• In contrast to cash basis accounting, the alternative—accrual accounting with a double entry system—achieves matching by using two pairs of transactions for a single sale. For the seller, closing the sale and delivering goods or services brings two bookkeeping entries (a debit to one account and a credit to another), while receiving the customer's cash payment brings another two entries (again, a debit to one account and a credit to another). Similarly, the buyer records two transactions when the payment is owed, and  another two when cash is paid. Under accrual accounting, the reported income for both buyer and seller is based on each party's first pair of transactions—i.e. entries showing the money earned (for the seller) and the money owed (for the buyer).

Cash basis accounting examples

Cash accounting works hand-in-glove with single-entry accounting, while accrual accounting works well only with double entry accounting. As a result, examples that Illustrated the differences between cash accounting and accrual accounting are very similar to illustrations showing the differences between single entry and double entry systems.

Cash accounting with a single entry approach is very similar to the check register that individuals use to keep track of checks, deposits, and balances for a single checking account: The amount of each cash inflow or outflow is recorded along with the transaction name or description. Tables 1 and 2, below, are examples showing how the cash basis single entry record might look for one day's transactions for a very small business (e.g., a small retail shop operating as a sole proprietorship).

Date Transaction Amount
1 June XX Starting balance for day $4,520.00
1 June XX Electricity bill for month ($149.80)
1 June XX Postage stamps purchased ($43.00)
1 June XX Inventory purchased ($624.15)
1 June XX Daily product sales $1,040.25
1 June XX Sales tax paid ($83.22)
1 June XX Dailyservice revenues $592.25
1 June XX Bank interest received $180.83
1 June XX Customer refund paid ($42.95)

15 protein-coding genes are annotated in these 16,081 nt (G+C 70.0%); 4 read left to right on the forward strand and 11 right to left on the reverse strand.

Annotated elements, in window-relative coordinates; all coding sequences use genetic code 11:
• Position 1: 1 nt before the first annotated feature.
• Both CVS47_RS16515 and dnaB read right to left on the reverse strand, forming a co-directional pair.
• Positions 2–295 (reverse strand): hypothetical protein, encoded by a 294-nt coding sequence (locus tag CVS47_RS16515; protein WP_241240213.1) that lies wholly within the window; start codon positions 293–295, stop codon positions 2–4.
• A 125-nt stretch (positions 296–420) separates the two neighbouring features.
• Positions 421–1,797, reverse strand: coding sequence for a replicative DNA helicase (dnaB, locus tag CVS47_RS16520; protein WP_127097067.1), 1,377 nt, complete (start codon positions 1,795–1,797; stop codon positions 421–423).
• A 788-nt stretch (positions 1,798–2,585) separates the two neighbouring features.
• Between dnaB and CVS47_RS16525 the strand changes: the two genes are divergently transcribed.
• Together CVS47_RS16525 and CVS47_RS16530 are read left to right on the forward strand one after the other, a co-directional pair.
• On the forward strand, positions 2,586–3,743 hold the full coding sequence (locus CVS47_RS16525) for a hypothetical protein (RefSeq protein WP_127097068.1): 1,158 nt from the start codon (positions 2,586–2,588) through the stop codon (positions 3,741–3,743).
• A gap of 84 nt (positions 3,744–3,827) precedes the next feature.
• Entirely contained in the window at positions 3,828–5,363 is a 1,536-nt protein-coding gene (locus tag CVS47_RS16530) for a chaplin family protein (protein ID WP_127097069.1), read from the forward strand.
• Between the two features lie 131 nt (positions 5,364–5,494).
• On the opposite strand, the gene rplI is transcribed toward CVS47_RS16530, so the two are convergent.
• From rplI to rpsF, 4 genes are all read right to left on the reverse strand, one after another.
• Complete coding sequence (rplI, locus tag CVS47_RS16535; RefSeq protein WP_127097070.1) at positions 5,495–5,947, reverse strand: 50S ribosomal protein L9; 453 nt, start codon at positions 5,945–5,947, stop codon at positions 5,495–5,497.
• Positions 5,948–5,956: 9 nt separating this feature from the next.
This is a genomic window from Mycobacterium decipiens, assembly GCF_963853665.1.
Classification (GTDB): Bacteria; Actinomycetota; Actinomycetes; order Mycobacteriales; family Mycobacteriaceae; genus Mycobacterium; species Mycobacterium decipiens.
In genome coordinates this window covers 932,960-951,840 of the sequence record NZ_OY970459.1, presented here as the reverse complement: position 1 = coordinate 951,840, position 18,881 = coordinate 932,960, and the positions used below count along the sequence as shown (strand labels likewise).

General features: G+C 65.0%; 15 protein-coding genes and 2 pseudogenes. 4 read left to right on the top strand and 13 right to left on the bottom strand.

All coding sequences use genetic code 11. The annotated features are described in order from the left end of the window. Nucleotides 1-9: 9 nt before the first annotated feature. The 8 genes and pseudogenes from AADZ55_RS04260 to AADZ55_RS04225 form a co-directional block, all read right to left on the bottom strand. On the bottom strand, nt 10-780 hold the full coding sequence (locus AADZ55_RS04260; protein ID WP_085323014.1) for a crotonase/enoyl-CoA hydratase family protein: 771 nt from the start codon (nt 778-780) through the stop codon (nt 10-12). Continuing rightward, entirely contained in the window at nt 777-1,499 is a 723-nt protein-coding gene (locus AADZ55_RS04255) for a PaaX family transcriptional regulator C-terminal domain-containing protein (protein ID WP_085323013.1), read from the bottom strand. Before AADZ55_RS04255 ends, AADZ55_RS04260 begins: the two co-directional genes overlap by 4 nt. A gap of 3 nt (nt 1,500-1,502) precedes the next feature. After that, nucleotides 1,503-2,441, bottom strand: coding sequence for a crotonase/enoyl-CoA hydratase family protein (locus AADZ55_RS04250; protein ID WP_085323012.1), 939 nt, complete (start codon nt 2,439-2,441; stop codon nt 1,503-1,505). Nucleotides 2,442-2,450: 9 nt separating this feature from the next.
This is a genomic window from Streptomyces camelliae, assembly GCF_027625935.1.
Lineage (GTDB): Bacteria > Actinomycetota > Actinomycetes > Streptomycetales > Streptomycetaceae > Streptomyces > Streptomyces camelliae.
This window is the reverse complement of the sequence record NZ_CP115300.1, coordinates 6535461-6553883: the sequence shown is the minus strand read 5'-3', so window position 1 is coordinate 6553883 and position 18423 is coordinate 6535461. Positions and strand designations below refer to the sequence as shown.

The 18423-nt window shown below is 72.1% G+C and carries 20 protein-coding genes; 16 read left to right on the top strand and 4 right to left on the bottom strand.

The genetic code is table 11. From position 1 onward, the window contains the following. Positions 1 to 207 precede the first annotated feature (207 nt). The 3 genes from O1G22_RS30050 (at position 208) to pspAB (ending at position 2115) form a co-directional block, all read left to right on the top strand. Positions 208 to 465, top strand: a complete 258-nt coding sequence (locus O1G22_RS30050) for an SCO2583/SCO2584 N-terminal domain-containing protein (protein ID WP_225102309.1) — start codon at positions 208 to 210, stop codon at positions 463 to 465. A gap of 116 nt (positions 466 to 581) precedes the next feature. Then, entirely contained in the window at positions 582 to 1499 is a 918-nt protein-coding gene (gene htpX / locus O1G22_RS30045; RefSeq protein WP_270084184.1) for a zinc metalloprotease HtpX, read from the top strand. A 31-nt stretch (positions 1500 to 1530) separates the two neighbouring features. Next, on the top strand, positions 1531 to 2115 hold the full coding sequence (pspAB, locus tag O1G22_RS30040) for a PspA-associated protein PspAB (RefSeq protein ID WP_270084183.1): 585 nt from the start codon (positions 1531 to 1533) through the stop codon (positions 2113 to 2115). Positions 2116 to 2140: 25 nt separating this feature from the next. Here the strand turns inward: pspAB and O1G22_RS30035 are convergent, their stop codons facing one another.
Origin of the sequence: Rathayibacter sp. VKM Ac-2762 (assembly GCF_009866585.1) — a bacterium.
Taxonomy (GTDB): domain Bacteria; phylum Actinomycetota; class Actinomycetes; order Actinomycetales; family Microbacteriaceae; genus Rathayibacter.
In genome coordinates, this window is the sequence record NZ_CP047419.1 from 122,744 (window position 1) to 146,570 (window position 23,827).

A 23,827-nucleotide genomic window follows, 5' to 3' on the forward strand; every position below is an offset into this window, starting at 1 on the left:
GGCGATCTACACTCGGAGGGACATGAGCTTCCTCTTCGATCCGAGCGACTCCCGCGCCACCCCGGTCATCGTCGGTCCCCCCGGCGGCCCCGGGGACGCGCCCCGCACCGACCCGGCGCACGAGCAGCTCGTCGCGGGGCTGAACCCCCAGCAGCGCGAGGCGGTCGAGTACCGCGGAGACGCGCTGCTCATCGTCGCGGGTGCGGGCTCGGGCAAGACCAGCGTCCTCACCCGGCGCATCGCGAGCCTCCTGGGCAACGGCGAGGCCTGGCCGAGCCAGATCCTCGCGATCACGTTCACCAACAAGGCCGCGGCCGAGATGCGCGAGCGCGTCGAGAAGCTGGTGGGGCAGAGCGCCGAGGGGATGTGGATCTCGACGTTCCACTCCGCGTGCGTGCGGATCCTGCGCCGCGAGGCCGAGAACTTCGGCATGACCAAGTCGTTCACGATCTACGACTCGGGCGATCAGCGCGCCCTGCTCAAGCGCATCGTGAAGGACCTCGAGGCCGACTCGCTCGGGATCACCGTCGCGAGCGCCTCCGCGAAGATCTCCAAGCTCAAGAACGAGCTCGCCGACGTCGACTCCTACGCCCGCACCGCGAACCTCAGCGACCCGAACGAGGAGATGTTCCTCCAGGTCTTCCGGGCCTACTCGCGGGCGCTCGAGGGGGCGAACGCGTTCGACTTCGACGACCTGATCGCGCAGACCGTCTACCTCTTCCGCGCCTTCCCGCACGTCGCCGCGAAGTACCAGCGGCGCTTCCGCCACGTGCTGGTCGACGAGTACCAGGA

1 June XX Ending balance for day $5,390.21
Table 1. The simplest form of cash basis accounting in a  single entry system, showing one day's transactions for a small business. Cash funds received are positive numbers and cash funds paid out are negative (in parentheses).

Date Transaction Revenues Expenses
1 June XX Starting balance for day $4,520.00
1 June XX Electricity bill for month ($149.80) $4,370.20
1 June XX Postage stamp purchase ($43.00) $4,327.20
1 June XX Inventory purchased ($624.15) $3,703.5
1 June XX Daily product sales $1,040.25 $4,743.30
1 June XX Sales tax paid ($83.22) $4,660.08
1 June XX Dailyservice revenues $592.25 $5,252.33
1 June XX Bank interest received $180.83 $5,433.16
1 June XX Customer refund paid ($42.95) $5,390.21
1 June XX Ending balance for day $5,390.21
Table 2. Cash basis transactions with a single entry system, using a running balance and separate columns for incoming cash revenues and outgoing cash expenses. Funds received are positive numbers, funds paid out are negative.

Additional columns can be added, of course, to show different categories of revenues or expenses. The only structure required in the records is to include enough different revenue and expense categories to meet tax reporting requirements.

When and where may cash basis accounting be sufficient?

Cash accounting can be adequate for a some small businesses. The cash basis approach may, in fact, be preferred over an accrual system for small companies where all or most of these conditions apply: